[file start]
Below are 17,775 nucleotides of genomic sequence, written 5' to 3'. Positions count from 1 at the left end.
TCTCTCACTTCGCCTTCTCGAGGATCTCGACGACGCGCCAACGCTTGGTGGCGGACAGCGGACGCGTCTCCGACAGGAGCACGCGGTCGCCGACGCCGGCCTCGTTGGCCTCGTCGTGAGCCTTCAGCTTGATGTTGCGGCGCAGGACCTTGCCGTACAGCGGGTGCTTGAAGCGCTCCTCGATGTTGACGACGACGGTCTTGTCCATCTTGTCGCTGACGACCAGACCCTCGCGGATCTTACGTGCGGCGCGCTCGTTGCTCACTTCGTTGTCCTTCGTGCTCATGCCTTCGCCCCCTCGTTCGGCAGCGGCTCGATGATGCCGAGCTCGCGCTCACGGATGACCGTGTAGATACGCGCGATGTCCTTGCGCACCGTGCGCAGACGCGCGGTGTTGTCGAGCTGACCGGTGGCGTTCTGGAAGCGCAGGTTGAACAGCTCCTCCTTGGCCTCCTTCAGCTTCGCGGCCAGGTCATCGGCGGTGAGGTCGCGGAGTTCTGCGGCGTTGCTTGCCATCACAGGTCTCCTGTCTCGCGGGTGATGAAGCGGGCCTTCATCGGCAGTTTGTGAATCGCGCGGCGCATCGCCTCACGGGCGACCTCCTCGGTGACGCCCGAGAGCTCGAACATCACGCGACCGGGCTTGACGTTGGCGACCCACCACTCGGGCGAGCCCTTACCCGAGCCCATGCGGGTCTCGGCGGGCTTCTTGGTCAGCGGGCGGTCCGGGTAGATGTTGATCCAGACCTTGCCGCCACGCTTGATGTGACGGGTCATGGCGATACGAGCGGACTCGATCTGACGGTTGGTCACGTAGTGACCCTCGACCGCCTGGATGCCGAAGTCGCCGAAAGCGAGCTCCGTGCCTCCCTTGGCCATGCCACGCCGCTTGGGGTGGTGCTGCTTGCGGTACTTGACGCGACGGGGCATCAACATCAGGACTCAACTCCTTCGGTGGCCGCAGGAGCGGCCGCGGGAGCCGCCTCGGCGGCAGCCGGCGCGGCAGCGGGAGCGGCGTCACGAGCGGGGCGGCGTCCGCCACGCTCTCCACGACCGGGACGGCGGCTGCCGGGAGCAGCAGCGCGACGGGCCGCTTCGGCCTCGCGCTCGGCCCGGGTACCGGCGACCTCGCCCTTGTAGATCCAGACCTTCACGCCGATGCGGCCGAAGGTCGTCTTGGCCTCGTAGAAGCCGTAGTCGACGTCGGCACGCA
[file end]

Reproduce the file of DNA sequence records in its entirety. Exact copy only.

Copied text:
Below are 17,775 nucleotides of genomic sequence, written 5' to 3'. Positions count from 1 at the left end.
TCTCTCACTTCGCCTTCTCGAGGATCTCGACGACGCGCCAACGCTTGGTGGCGGACAGCGGACGCGTCTCCGACAGGAGCACGCGGTCGCCGACGCCGGCCTCGTTGGCCTCGTCGTGAGCCTTCAGCTTGATGTTGCGGCGCAGGACCTTGCCGTACAGCGGGTGCTTGAAGCGCTCCTCGATGTTGACGACGACGGTCTTGTCCATCTTGTCGCTGACGACCAGACCCTCGCGGATCTTACGTGCGGCGCGCTCGTTGCTCACTTCGTTGTCCTTCGTGCTCATGCCTTCGCCCCCTCGTTCGGCAGCGGCTCGATGATGCCGAGCTCGCGCTCACGGATGACCGTGTAGATACGCGCGATGTCCTTGCGCACCGTGCGCAGACGCGCGGTGTTGTCGAGCTGACCGGTGGCGTTCTGGAAGCGCAGGTTGAACAGCTCCTCCTTGGCCTCCTTCAGCTTCGCGGCCAGGTCATCGGCGGTGAGGTCGCGGAGTTCTGCGGCGTTGCTTGCCATCACAGGTCTCCTGTCTCGCGGGTGATGAAGCGGGCCTTCATCGGCAGTTTGTGAATCGCGCGGCGCATCGCCTCACGGGCGACCTCCTCGGTGACGCCCGAGAGCTCGAACATCACGCGACCGGGCTTGACGTTGGCGACCCACCACTCGGGCGAGCCCTTACCCGAGCCCATGCGGGTCTCGGCGGGCTTCTTGGTCAGCGGGCGGTCCGGGTAGATGTTGATCCAGACCTTGCCGCCACGCTTGATGTGACGGGTCATGGCGATACGAGCGGACTCGATCTGACGGTTGGTCACGTAGTGACCCTCGACCGCCTGGATGCCGAAGTCGCCGAAAGCGAGCTCCGTGCCTCCCTTGGCCATGCCACGCCGCTTGGGGTGGTGCTGCTTGCGGTACTTGACGCGACGGGGCATCAACATCAGGACTCAACTCCTTCGGTGGCCGCAGGAGCGGCCGCGGGAGCCGCCTCGGCGGCAGCCGGCGCGGCAGCGGGAGCGGCGTCACGAGCGGGGCGGCGTCCGCCACGCTCTCCACGACCGGGACGGCGGCTGCCGGGAGCAGCAGCGCGACGGGCCGCTTCGGCCTCGCGCTCGGCCCGGGTACCGGCGACCTCGCCCTTGTAGATCCAGACCTTCACGCCGATGCGGCCGAAGGTCGTCTTGGCCTCGTAGAAGCCGTAGTCGACGTCGGCACGCA